Satsang, as it’s known in Hinduism, or sangha, as it’s known is Buddhism, is a group of spiritual seekers who come together to help each other along the path. It’s a collection of individuals who have uncovered the same innate truths through their practices, and due to this connection, can assist each other through their evolution, while spending time enjoying the presence of others who are of similar essence. This is a group of people who look out for each other, serve each other, and get high simply from being together and sharing experiences. Satsang/sangha are terms generally used to describe traditional spiritual groups/gatherings, but where I first found satsang, before I even knew what it was, was standing in the middle of a 20,000 person crowd at the first Electric Forest, being totally wrapped up in the love, sharing, inner exploration, and divine connection that is a music festival.
Since moving to Southern Appalachia, a very potent satsang swathed in bhakti yoga, the yoga of love and devotion, has taken me in. We sing kirtan, we feed each other, we hang out, and we talk about both the lofty and the mundane. Finding this group of individuals and singing kirtan with them for the first time, completely blew me away. I was speechless. It was like I had known these people forever and the feeling that exuded out of me was this super potent condensed, yet expansive feeling of total compassion, love, and gratefulness. The only other thing that really ever came close to this for me was the feeling of being together in total harmony with family, or the feeling you get at the end of a set of live music, when the lights turn on, but everyone is still so wholly in a state of flow and union that they can’t help but gush to the person next to them, so completely opened and connected after such a powerful collective experience. That personal and communal opening at the end of a kirtan or the end of a set of live music, is a very specific kind of Shakti, or energy, which is teased out of us when likeminded individuals gather in the name of connectivity and devotion.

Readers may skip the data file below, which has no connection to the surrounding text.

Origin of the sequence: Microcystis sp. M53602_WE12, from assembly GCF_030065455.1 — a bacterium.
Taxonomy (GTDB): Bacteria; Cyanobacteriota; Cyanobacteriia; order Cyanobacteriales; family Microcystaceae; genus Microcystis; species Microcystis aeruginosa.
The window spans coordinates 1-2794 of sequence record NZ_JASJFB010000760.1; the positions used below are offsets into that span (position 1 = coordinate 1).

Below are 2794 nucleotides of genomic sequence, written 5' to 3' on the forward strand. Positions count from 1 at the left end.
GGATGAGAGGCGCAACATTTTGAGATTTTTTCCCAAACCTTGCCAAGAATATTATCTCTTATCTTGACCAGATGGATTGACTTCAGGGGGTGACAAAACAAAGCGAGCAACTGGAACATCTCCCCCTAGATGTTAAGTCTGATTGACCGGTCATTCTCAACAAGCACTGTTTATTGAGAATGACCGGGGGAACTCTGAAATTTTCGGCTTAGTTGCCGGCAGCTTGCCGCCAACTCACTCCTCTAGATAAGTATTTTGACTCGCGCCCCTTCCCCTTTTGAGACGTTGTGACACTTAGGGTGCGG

This particular flavor of Shakti, I’ve noticed, is really curated through devotion and is generally more potent when done collectively, in groups. It’s a highly palpable and almost comical distinction between when people first show up to satsang, still rather timid and awkward, to when we have finished kirtan and people are so chatty and interested, that you would think someone spiked the dal. It’s such a similar thing at a music festival. Day one at a festival is generally the group of people getting to know each other. Good connections are made and good conversations are had, but fast forward to day four, and it’s like all of these separate individuals have merged into this one thing, this one total flow. Yes, there are some outliers, as you will find anywhere, but for the most part, the energy of love, caring, sharing, and connectedness have penetrated the scene so deeply by that point, that the mental walls of separation that we normally allow to slice up our reality, have come crumbling down, leaving us in a beautiful, sunny, open field with 20,000 of our best friends.
To get outside of our normal rational way of thinking, the judging mind, the mind that creates separation, the mind that wants more for itself and its incredulous ego; to get outside of that, in absolutely any way possible, is a miracle. I’m not much of a hockey fan anymore, but when I was watching a decade back, I remember a sloppy goal going over the line and the announcer said, “Well, they don’t ask how,” and that really stuck with me. Use whatever method works for you. If it’s a tried-and-true method like kirtan or meditation, groovy, go for it. If it’s getting super wiggly with a bunch of Deadheads or Bassheads at a festival, right on, you have found your family! If helping feed people with others at a soup kitchen gets you high, amazing! If playing a video game, or having sex, or floating down a river gets you to that place, beautiful, you have your method. “They don’t ask how.” It’s not about the form. So find what “get’s you there” to that place of oneness, connectivity, love, sharing and unity. Find what gets you there, and through that, you will find your tribe. That’s your satsang, your sangha, and through your shared love for each other and shared respect for helping each other along the path, you will always have a family and always have home. As Ram Dass says, “We’re all just walking each other home,” and I'd like to add, that home is where Your heart is.